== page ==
Seattle teachers bargain for students; Indiana teachers can’t

Congratulations to Seattle’s teachers. After a five-day strike, they won a contract that increases teacher pay by 9.5 percent over three years. Just as significantly, the deal includes benefits for students: guaranteed recess and the creation of panels to address racial disparities in discipline and learning.

It would be nice to think Indiana teachers and school boards might follow that example and bargain for contract provisions that help children. But they can’t. It’s against the law.

Thanks to school reform laws that the state legislature approved in 2011, teacher collective bargaining in Indiana can deal with salary, wages and fringe benefits – and nothing else.

Then-Gov. Mitch Daniels led the fight to limit collective bargaining, ridiculing teacher contracts for focusing on trivia. Unions go too far, he said, “when they dictate the color of the teachers’ lounge, who can monitor recess, or on what days the principal is allowed to hold a staff meeting.”

No doubt some contracts were loaded with red tape. When there’s no money on the table, sometimes you bargain for other things. But the idea that teachers would only bargain for side benefits that are bad for kids – pushed implicitly by Daniels and some legislators – doesn’t add up. As an Indiana State Teachers Association lobbyist told lawmakers in 2011, teachers’ working conditions tend to be students’ learning conditions.

The Seattle contract, which teachers and other school employees approved Sunday, also includes changes in school-day and teacher-evaluation rules and creation of a district-union committee to study ways to reduce the impact of excessive testing. The vote was strongly in favor of the deal despite concerns that teacher pay falls short in a city with one of the highest costs of living in the country.

Some experts say the agreement, with its focus on what’s good for students, is a harbinger of things to come. “Teachers are positioning themselves to be about much more than raising their own pay,” University of Illinois professor Bob Bruno told the Associated Press.

But if student-focused bargaining becomes a trend, Indiana will be left behind.

 

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Are charter schools public? Washington court says no

This month’s Washington Supreme Court ruling on charter schools should at the very least spark discussion of whether charter schools are public schools.

In a 6-3 decision, the court said they aren’t. It reasoned that the lack of local control and accountability means charters don’t qualify as “common schools” in the language of the state constitution.

The court found that “if a school is not controlled by a public body, then it should not have access to public funds,” writes Wayne Au, a plaintiff on the case. “The logic is simple and compelling, and opponents of public school privatization in this country need to spread that message far and wide.”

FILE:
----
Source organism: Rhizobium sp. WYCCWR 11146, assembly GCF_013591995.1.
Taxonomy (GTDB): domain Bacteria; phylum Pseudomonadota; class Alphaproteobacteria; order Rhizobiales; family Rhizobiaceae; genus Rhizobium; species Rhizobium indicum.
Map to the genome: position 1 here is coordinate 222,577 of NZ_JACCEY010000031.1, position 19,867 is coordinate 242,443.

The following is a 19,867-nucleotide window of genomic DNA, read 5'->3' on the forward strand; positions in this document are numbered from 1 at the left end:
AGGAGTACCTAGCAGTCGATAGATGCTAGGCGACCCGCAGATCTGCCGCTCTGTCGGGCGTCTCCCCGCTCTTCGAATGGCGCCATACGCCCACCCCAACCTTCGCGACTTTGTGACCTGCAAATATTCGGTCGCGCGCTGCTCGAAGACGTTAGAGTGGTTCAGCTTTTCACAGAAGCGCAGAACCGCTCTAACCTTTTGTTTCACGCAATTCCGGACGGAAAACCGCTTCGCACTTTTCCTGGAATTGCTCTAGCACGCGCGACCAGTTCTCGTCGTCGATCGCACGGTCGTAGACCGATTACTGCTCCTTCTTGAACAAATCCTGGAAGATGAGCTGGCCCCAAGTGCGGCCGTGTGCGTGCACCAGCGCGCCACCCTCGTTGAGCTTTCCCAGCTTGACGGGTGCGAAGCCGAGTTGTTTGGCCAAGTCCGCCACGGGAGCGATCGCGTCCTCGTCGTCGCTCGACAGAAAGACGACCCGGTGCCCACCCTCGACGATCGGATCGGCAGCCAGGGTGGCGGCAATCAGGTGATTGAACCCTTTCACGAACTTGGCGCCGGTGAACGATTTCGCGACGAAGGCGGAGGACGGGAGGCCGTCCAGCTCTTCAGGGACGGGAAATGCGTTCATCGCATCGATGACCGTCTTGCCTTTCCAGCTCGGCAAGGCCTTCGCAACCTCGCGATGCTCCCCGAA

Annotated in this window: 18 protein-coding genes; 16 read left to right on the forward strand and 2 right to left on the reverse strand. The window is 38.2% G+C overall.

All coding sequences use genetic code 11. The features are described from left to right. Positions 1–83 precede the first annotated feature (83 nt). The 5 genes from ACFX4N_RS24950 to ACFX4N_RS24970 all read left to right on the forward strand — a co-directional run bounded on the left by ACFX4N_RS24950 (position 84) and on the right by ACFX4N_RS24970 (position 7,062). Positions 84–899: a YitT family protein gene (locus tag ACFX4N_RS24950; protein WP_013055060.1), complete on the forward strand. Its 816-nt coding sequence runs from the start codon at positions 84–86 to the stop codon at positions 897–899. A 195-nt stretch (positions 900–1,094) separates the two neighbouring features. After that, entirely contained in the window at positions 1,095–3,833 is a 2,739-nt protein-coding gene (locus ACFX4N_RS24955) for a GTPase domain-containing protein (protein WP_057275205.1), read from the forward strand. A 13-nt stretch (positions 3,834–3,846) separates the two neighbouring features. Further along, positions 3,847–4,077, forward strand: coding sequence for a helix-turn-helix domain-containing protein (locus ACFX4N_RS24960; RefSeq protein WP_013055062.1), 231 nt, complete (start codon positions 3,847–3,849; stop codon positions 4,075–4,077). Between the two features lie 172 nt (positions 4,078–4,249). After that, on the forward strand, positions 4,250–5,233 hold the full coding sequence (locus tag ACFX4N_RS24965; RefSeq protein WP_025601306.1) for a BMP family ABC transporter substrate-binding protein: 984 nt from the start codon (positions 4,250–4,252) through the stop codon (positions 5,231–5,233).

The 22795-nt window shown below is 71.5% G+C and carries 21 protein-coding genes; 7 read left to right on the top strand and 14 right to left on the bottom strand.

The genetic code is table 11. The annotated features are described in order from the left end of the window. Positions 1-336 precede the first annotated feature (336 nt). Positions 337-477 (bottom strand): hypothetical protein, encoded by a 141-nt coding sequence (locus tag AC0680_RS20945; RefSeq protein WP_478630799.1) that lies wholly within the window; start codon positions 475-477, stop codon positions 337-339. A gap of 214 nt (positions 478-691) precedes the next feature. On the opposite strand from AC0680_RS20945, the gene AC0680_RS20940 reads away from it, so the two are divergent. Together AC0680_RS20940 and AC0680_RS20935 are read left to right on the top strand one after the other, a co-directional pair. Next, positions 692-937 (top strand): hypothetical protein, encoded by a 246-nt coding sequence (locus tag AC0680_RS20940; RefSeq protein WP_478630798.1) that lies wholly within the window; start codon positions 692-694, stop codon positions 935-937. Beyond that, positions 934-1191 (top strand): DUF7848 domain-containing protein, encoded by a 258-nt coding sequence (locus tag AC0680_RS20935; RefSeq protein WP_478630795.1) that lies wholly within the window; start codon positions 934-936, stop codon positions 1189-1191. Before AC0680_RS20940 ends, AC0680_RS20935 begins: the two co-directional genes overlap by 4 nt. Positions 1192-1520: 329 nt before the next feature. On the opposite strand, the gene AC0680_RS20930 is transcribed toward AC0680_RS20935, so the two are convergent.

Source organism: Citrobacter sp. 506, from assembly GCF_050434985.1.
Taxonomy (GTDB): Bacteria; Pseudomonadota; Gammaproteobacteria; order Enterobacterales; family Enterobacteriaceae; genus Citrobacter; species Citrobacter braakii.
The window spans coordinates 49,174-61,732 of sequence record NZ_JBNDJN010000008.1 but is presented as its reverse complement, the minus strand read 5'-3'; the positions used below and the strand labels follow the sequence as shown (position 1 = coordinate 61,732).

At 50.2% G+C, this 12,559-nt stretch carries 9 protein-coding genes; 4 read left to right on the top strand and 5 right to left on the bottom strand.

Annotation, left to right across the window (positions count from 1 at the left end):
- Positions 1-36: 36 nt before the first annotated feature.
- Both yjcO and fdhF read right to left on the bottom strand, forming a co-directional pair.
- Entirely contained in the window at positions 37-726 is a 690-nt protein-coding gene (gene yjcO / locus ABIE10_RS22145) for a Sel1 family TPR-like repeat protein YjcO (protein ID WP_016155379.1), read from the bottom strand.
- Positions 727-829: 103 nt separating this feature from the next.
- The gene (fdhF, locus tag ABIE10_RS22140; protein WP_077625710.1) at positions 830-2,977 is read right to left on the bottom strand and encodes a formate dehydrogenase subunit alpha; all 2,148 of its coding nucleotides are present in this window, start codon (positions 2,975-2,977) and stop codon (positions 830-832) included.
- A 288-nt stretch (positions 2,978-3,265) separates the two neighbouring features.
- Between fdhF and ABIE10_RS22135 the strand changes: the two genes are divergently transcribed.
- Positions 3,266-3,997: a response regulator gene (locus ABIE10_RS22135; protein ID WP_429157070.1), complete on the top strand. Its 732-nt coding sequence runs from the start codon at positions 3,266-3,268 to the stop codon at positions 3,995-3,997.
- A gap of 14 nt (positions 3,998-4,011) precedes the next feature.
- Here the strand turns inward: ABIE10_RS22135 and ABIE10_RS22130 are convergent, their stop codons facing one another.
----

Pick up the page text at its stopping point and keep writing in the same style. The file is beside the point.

Charter supporters insist, of course, that charter schools are public schools. The argument goes something like this: Charter schools receive public funds and don’t charge tuition. They enroll all students for whom there’s room. And charter school laws are enacted by elected legislators.

But in Indiana, over 300 private schools get public funding in the form of vouchers, often enough to cover the full cost of tuition. No one argues that they are now public schools. And charter schools may be open to all, but they tend to attract students whose parents are savvy enough to apply and enter enrollment lotteries and have the means to provide their children with transportation.

The big difference, though, is public control. Continue reading

Grading pause an easy call? Not in Indiana

Glenda Ritz called a meeting of the State Board of Education in February 2015 to suggest pausing Indiana’s A-to-F school accountability system to let teachers and students adapt to new standards.

But board members would have none it. They deleted the state superintendent of public instruction’s proposal from the agenda without even acknowledging it – then questioned why she called the meeting.

Glenda Ritz (Department of Education photo)

Glenda Ritz (Department of Education photo)

Gov. Mike Pence also acted as if pausing accountability were some kind of radical idea. “We grade students every day in Indiana,” he said. “We should be willing to grade schools once every year.”

Never mind that U.S. Secretary of Education Arne Duncan had invited states to request the delay under waivers from strict requirements of the No Child Left Behind law. The rationale was that school ratings would suffer as states rolled out new tests aligned with the Common Core standards. Indiana dumped Common Core but adopted new standards that, educators say, are quite similar.

Ritz made her proposal again in the summer, arguing schools should get a pass on having their grades drop as a result of tougher tests. This time the board didn’t refuse to talk, but members suggested that only the legislature had the authority to pause accountability.

Continue reading